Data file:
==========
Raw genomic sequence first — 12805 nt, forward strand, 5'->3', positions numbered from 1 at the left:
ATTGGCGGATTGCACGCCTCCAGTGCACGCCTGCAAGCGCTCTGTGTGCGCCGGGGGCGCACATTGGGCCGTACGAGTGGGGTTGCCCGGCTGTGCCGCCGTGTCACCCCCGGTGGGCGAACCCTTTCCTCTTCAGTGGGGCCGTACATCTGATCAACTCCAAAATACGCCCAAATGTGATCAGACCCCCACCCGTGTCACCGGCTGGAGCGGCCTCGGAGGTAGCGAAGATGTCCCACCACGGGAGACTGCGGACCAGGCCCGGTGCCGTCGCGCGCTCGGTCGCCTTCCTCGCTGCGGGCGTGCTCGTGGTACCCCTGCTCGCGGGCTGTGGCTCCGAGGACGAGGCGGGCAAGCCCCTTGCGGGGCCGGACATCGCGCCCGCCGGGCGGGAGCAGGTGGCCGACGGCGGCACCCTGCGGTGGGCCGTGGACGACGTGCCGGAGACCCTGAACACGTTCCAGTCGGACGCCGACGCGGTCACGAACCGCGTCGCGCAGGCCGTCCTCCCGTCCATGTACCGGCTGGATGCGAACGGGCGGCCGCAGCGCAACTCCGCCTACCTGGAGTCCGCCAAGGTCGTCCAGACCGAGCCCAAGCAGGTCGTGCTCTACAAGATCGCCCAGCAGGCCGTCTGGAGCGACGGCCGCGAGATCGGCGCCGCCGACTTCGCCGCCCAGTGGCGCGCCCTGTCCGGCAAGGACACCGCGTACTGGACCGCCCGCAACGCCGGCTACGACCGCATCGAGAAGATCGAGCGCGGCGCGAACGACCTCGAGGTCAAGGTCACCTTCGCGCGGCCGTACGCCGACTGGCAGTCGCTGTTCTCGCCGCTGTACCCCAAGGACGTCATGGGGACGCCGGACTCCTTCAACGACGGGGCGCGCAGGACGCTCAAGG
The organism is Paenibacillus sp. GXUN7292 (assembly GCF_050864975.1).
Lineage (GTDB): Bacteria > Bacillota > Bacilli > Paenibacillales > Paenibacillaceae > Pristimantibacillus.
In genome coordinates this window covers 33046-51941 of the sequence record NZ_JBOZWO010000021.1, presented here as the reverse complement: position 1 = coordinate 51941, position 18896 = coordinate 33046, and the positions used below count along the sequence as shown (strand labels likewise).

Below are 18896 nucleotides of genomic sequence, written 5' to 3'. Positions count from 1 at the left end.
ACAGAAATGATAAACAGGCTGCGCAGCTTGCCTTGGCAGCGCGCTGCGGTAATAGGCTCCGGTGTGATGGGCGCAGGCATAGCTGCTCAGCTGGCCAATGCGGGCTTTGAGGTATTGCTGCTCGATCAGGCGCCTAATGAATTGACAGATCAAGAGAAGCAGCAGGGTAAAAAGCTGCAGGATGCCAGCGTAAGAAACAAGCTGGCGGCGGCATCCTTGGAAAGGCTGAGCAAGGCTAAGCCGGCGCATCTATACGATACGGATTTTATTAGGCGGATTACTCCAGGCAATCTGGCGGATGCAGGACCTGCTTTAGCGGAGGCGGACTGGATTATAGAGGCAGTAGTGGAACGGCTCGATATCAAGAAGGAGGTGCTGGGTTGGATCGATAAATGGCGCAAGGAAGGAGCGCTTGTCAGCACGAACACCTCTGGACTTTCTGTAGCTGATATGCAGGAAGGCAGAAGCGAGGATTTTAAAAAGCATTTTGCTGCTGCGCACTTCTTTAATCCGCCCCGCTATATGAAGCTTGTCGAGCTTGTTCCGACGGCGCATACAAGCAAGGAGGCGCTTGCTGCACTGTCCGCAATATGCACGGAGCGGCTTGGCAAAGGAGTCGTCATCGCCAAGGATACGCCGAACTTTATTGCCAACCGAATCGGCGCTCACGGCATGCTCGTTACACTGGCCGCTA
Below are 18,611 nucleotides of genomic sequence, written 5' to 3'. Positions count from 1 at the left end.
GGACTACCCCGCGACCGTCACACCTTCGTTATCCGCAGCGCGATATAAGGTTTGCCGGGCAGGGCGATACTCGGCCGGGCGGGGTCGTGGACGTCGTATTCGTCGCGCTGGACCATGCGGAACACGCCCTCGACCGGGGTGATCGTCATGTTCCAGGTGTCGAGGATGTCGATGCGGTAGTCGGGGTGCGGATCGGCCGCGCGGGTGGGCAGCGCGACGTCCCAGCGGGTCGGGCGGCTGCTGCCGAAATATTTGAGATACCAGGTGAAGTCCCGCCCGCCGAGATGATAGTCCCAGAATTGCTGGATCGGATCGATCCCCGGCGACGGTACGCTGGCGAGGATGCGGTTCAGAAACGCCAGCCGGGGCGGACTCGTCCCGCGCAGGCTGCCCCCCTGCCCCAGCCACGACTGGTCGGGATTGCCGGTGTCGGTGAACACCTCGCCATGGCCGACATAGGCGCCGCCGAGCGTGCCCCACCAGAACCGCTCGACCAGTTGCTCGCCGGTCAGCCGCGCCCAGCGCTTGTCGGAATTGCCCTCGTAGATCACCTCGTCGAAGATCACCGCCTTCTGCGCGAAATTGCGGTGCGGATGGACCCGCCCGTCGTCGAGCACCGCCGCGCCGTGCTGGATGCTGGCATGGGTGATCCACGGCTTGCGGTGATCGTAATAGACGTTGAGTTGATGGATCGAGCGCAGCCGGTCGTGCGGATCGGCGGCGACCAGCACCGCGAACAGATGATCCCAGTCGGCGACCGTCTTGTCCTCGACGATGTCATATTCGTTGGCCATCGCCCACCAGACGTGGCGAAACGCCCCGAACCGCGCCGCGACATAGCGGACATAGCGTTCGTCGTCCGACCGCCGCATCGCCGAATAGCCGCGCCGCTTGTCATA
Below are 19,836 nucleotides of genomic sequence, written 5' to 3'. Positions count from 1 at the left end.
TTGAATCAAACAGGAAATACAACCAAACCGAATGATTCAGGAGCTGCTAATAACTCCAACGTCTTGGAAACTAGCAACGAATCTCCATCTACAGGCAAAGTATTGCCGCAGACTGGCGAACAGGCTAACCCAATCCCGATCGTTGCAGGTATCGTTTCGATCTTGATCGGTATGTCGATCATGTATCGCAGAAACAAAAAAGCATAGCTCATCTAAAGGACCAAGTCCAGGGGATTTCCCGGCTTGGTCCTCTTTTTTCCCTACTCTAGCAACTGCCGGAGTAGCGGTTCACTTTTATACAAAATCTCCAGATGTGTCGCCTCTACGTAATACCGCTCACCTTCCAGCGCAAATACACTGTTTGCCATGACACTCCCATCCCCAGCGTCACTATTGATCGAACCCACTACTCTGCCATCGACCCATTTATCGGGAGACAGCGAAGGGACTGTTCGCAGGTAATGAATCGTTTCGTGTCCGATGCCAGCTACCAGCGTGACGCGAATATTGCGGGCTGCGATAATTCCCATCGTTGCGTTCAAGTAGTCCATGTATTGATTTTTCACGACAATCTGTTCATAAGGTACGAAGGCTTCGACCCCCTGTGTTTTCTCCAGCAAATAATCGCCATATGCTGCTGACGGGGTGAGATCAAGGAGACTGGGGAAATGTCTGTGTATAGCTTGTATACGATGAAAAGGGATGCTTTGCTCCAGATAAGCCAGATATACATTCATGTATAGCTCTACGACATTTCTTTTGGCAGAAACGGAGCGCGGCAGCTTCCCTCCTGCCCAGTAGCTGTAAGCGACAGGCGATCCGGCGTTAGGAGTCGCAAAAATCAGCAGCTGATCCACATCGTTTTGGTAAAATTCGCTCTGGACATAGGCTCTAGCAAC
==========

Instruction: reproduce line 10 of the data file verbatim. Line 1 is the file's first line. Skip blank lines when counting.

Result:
Below are 19,836 nucleotides of genomic sequence, written 5' to 3'. Positions count from 1 at the left end.